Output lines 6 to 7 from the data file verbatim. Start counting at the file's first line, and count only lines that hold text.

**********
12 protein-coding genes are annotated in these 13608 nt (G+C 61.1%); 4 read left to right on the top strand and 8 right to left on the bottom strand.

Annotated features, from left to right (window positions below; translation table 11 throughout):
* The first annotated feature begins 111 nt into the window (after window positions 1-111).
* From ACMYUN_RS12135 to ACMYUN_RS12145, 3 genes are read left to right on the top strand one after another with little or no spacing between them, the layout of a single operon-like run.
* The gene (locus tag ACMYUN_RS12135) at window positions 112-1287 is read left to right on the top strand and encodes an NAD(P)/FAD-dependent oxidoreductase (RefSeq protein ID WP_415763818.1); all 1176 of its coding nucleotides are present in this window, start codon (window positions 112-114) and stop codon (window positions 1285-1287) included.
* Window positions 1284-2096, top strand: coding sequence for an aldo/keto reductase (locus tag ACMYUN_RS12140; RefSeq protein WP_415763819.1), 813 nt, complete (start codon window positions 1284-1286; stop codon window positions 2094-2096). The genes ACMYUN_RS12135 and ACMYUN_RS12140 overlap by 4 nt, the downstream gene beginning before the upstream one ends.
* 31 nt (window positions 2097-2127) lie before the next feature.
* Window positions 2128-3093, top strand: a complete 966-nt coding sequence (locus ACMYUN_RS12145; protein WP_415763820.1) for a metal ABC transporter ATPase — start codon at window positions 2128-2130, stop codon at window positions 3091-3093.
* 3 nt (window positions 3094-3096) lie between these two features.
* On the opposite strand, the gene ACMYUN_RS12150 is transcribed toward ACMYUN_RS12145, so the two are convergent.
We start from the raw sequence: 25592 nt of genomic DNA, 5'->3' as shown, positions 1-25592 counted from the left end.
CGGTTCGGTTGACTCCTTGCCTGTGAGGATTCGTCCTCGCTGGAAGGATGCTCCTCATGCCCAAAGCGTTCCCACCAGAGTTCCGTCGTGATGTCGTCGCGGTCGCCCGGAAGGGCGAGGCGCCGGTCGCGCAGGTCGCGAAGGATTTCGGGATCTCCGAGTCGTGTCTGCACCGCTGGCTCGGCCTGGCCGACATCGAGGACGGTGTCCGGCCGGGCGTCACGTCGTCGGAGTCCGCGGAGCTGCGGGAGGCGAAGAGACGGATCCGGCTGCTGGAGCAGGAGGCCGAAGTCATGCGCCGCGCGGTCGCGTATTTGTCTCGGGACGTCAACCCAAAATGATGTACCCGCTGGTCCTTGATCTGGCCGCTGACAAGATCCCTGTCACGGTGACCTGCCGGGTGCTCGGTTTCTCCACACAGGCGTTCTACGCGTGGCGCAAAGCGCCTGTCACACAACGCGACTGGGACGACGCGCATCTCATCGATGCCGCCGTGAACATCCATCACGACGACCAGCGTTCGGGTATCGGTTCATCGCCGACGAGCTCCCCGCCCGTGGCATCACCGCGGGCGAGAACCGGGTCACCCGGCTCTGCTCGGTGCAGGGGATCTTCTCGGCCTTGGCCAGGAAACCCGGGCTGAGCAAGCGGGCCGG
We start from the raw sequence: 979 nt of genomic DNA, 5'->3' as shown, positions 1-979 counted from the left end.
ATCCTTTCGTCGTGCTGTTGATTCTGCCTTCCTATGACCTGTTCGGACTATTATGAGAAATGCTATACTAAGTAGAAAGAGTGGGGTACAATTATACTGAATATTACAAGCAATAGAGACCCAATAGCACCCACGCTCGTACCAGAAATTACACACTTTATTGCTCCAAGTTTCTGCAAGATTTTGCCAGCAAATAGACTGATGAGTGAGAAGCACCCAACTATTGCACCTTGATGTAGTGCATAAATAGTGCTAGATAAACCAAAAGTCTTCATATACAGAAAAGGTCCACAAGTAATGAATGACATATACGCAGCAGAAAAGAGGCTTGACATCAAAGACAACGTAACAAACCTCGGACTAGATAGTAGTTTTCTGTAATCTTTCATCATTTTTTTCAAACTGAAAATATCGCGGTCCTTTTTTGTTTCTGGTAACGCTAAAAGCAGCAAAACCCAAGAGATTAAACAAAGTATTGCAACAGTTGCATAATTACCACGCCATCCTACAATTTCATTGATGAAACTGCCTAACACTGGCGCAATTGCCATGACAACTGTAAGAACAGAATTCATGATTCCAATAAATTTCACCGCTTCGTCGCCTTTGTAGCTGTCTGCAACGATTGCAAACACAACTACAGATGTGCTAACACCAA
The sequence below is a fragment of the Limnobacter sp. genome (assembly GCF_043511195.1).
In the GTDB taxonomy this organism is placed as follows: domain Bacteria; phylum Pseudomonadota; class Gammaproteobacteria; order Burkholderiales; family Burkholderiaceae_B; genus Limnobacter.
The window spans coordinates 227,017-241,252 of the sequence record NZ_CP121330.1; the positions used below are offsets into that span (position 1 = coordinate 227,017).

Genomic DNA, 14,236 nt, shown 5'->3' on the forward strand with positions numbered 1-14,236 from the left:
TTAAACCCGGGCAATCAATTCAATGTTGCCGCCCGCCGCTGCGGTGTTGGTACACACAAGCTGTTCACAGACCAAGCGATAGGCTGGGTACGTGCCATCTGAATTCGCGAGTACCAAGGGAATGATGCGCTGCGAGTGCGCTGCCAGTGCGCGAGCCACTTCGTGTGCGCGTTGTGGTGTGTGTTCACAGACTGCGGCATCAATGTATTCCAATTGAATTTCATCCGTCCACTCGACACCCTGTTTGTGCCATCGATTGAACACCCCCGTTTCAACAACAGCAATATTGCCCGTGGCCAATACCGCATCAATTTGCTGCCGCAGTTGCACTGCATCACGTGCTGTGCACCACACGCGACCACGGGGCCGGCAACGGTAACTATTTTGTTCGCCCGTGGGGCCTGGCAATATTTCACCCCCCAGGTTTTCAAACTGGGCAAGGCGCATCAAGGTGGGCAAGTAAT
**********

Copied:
* Window positions 1284-2096, top strand: coding sequence for an aldo/keto reductase (locus tag ACMYUN_RS12140; RefSeq protein WP_415763819.1), 813 nt, complete (start codon window positions 1284-1286; stop codon window positions 2094-2096). The genes ACMYUN_RS12135 and ACMYUN_RS12140 overlap by 4 nt, the downstream gene beginning before the upstream one ends.
* 31 nt (window positions 2097-2127) lie before the next feature.